Thursday, October 21, 2010

Perspective - A hen in the hand...

Last week had one of those sultry days when bright fall colors and cobalt blue skies meet for a last reminder of the summers past and winters to come.

On the Fall river spawning rainbows are bewildered by the abundant late fall hatch. Massive plumes of midges, duns, and mahogany caddis fill the air carpeting the waters surface.

This is feeding time for the rivers largest trout as they fatten up for winter.

Their selectiveness is legendary.

It was into this late fall scene that I arrived with my trusty 5wt rod and some time to reflect on the past year at Shark Diver while discovering a pristine and wild river with its huge trout.

Our 2010 white shark season has been flawless.

The crew of the MV Horizon, Martin Graf, Spencer, Chef Mark and Captain Greg Grivetto have once again introduced divers from all over the planet to the rare and exciting world of the great white shark.

These guys are the premier team at Isla Guadalupe and our divers have been thrilled.

I am always impressed by shark crews who balance excitement with learning, educating divers to come away with a better understanding of the dive site and the animals we work with. We're here ultimately to create advocates for sharks and it's something dive operations manager Martin Graf excels naturally at each and every year.

I was thinking about the 2010 shark season as I watched a three pound hen in a deep feeding lane sip rust colored mayflies from the surface. She was a real looker and I decided to present my best fly to her in the hopes of a splashy surface take. She was not amused and after 7-8 drifts I knew this was going to be a longer romance.

Our film and television side was busy again this year. We just wrapped a shoot with CNN in the Bahamas last month and I am happy to say it was an A-list event. The crew we put together was one of the best I have worked with in a long while. Shooting sharks is no easy task as the shoot we put together this spring with AT and T showed us, sharks have to be in the mood first. Many thanks to Scotty and the first rate boat crew from the MV Kate.

If you're doing shark productions in the Bahamas these are the guys to go with, it's why we work with them.

Back at the Fall river I was in perfect form. The big hen I had my eye on was finally paying attention to the small rust colored caddis I was drifting past her, alternately rushing the fly and then dancing away to return to her feeding lane. It reminded me of this springs white shark adventures in New Zealand and fishing on the Oreti River with good friend Steve Blair.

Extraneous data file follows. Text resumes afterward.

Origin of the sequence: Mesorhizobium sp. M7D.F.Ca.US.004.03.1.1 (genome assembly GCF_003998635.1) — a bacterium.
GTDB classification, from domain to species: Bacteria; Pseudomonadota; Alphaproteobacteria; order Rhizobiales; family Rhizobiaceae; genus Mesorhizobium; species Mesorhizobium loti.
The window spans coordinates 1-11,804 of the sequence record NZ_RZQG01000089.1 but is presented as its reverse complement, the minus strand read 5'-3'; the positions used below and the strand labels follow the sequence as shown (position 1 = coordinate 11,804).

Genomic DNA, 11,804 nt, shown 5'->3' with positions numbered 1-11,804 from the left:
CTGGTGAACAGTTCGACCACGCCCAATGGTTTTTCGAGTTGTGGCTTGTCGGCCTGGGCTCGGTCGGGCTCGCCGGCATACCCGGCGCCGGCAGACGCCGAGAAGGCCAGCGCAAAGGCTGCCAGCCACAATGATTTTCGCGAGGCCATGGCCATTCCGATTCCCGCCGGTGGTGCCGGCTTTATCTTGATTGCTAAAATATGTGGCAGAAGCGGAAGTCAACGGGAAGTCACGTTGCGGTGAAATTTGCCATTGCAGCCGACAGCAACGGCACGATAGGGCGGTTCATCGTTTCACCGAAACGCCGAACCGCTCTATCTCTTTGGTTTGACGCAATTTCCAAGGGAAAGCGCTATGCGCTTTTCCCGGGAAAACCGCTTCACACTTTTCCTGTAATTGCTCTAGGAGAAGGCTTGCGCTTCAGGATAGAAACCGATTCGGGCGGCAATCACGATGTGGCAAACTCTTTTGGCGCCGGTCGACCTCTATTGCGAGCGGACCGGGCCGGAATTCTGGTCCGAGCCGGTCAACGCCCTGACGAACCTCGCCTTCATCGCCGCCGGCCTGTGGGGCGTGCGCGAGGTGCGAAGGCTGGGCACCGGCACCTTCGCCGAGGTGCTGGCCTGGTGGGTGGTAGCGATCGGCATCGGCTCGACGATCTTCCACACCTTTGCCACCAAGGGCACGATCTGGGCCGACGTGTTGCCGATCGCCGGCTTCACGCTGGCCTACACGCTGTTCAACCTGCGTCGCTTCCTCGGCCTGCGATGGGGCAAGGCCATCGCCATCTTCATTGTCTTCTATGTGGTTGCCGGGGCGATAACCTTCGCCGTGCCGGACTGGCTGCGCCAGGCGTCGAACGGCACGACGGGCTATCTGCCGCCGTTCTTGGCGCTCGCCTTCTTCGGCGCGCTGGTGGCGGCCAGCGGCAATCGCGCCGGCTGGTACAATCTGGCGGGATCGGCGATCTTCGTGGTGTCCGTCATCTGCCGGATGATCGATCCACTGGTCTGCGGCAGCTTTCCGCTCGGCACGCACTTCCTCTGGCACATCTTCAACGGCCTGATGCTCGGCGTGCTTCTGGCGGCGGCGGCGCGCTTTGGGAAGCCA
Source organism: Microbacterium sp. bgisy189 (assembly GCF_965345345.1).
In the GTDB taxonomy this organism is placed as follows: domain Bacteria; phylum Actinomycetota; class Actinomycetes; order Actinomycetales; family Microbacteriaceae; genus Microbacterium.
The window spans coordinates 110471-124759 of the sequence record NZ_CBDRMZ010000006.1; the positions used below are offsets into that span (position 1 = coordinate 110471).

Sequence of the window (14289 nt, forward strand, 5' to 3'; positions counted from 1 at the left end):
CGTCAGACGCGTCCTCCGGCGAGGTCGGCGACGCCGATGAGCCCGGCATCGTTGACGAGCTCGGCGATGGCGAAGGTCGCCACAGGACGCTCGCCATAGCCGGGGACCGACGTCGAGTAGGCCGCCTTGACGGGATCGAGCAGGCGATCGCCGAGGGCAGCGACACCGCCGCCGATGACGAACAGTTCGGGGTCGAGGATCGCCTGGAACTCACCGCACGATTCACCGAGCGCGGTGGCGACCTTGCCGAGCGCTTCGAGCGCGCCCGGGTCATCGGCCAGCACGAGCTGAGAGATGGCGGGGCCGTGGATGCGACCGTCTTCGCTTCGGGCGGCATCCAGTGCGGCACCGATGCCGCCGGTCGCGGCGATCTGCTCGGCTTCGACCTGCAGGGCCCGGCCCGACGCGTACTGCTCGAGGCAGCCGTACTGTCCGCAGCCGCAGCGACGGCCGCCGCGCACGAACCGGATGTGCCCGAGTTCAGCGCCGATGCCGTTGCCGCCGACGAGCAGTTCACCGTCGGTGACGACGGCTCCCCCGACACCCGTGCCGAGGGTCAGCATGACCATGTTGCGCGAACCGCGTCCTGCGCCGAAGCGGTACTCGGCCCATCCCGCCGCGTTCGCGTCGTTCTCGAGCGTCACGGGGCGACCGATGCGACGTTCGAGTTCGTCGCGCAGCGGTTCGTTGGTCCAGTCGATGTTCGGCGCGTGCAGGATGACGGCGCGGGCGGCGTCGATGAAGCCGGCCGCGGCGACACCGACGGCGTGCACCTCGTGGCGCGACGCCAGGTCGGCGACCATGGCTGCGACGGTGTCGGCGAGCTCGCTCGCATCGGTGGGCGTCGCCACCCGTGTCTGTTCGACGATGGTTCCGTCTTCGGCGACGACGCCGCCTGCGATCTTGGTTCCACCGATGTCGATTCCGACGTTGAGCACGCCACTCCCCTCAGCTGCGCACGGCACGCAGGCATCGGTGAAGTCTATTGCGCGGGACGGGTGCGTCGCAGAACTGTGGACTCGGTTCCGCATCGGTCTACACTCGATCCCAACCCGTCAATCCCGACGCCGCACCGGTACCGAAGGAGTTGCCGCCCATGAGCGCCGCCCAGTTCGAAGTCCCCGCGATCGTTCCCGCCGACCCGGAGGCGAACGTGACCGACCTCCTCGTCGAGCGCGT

That was an adventure.

Without a doubt the time I spent on New Zealand's South Island with the 12 white sharks that visited us during that two week stretch was one of the highlights of my professional career. This site is truly one of the last great white shark sites on the planet, the sharks here are not fussy, not like the hen I was trying to entice on the Fall river last week.

The take was almost anti-climatic, the hen gently sipped my fly from the surface and I almost missed the set, but set I did and she took off up stream in a screaming run that took me down to my backing. When a trout this large runs, you run, and I soon found myself stumbling over sunken logs, rock drops, and weed lines in a desperate line retrieving gallop. This old gal knew all the tricks but I have been fly fishing for the past decade so I knew a few as well.

We ended this battle as all good trout battles do with a slide into a soft net, a quick de-hook and a few admiring pictures. She was resuscitated and sent back to her gin clear home waters to continue her magnificent life.

For me, it's the closeout of 2010, the last few shark trips to Isla Guadalupe, and on to 2011 with Tiger sharks and celebrating a decade in the shark diving business. Back in 2001 when I purchased the url and built two titanic shark cages I had no idea of the ride I was strapping myself into.

Here's to new adventures and to some perspective. Time spent on the river always delivers both for me and good things always come out of it.

Patric Douglas CEO

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